Birth: 1828 in Poland
Death: July 4, 1904 (age 75-76) in Victoria, B.C.
Born in Kolar, Poland in 1828 and named Lewis Jeretzky. He was brought to England by his uncle when he was nine and attended school there. In 1845 when he was about 17 years old, he went to New York. His granddaughter reported that Lewis changed his name to Lewis Lewis in New York when he received American citizenship.
Lewis worked in a wholesale jewellery firm in about 2 years. News of the discovery of gold attracted him west. He travelled by way of Cape Horn on the ship Robert Bone and arrived in San Francisco on August 26 1849.
Lewis was in California for 9 years. Because of his brief stint in the gold mines, he has been described as one of the earliest Jewish gold seekers. He then moved to San Francisco and established a general business before moving to Sacramento where with partners he operated a clothing store. While in Sacramento he married Miss Rachael
Born in Kolar, Poland in 1828 and named Lewis Jeretzky. He was brought to England by his uncle when he was nine and attended school there. In 1845 when he was about 17 years old, he went to New York. Lewis worked in a wholesale jewellery firm in about 2 years. News of the discovery of gold attracted him west. He travelled by way of Cape Horn on the ship Robert Bone and arrived in San Francisco on August 26 1849. He changed his name to Lewis Lewis at some point after leaving New York.
Lewis was in California for 9 years. Because of his brief stint in the gold mines, he has been described as one of the earliest Jewish gold seekers. He then moved to San Francisco and established a general business before moving to Sacramento where with partners he operated a clothing store. While in Sacramento he married Miss Rachel Abraham of Liverpool, England.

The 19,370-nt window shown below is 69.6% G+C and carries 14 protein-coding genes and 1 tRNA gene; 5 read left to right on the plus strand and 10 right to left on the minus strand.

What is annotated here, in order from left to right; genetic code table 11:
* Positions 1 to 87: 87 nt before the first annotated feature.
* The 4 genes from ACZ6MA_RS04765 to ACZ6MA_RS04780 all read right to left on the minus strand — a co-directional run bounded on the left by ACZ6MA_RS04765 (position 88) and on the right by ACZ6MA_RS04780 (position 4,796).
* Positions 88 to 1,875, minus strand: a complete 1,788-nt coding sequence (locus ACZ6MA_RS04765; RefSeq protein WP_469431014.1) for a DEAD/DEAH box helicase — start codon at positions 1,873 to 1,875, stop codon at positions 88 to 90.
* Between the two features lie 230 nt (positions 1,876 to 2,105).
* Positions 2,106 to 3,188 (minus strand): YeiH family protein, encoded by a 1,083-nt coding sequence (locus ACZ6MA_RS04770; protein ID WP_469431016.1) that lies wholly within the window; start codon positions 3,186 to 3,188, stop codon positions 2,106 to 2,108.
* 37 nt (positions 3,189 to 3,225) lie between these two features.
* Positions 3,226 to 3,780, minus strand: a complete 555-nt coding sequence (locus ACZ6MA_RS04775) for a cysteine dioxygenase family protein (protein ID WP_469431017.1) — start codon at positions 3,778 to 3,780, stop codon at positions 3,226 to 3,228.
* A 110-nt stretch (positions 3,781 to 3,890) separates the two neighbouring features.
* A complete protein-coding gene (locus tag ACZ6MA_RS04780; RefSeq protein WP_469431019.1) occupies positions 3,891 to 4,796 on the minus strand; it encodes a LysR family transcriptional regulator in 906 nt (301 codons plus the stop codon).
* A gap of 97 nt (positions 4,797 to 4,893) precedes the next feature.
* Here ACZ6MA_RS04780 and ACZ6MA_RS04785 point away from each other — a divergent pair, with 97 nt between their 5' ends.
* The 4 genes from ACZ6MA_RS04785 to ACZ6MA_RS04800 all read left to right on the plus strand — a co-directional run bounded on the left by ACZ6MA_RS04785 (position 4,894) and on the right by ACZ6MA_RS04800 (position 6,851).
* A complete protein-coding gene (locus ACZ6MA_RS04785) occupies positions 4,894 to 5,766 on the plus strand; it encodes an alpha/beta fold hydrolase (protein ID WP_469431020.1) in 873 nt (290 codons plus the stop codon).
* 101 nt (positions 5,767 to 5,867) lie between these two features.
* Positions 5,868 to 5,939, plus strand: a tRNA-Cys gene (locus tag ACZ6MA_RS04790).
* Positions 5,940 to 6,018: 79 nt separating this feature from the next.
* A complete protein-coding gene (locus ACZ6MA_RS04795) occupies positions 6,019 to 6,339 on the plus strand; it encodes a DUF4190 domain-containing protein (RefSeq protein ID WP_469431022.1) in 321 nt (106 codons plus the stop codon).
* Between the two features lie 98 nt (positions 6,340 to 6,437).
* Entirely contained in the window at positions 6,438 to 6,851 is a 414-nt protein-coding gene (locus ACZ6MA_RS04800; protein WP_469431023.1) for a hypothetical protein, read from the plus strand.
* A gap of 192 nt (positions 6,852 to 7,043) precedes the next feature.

It’s difficult to account for Lewis Lewis’ movements until he established himself as a clothier at 42 Yates Street in 1863. At one point he also sold kitchen utensils and stoves. His operations extended Up-Island though Cowichan to Somenos and onto Salt Spring Island. He advertised in the Caribou papers during the Caribou Gold Rush to attract the attention of the miners. Lewis Lewis was successful in business and retired in 1900.
Almost simultaneously Caroline Humphrey and Lewis Lewis commissioned the firm of architects Hooper and Goddard to design and build on 566-68 Yates Street. Featuring a Romanesque Revival style, this Victorian-era building is one of the few surviving designs by the partnership of Hooper and Goddard. Known as the historic Lewis and Humphreys block, it was originally two separate structures. The Humphrey building slightly predates the L. Lewis building. Lewis Lewis first used the ground floor of 566 for his business and operated a saloon and hotel on the upper floors.
Not only was Lewis prominent in the business world of the pioneers, he was also heavily involved in many local organizations and a part of Jewish life. He was a member of Victoria’s first volunteer fire brigade, and donated money to build the Jubilee Hospital. Lewis Lewis took a strong stand against joining Canada. In 1868 he signed a petition for the annexation of British Columbia to the United States. In 1870 he opposed the Yale Convention which favored Confederation.
Lewis Lewis was also an active member of a number of fraternal organizations. While in California, in 1850 Lewis became a Freemason and joined the Masonic Lodge in Victoria in 1860. In 1868 he joined the Independent Order of Odd Fellows. He was elected trustee when the Hebrew Benevolent Society was formed in 1859.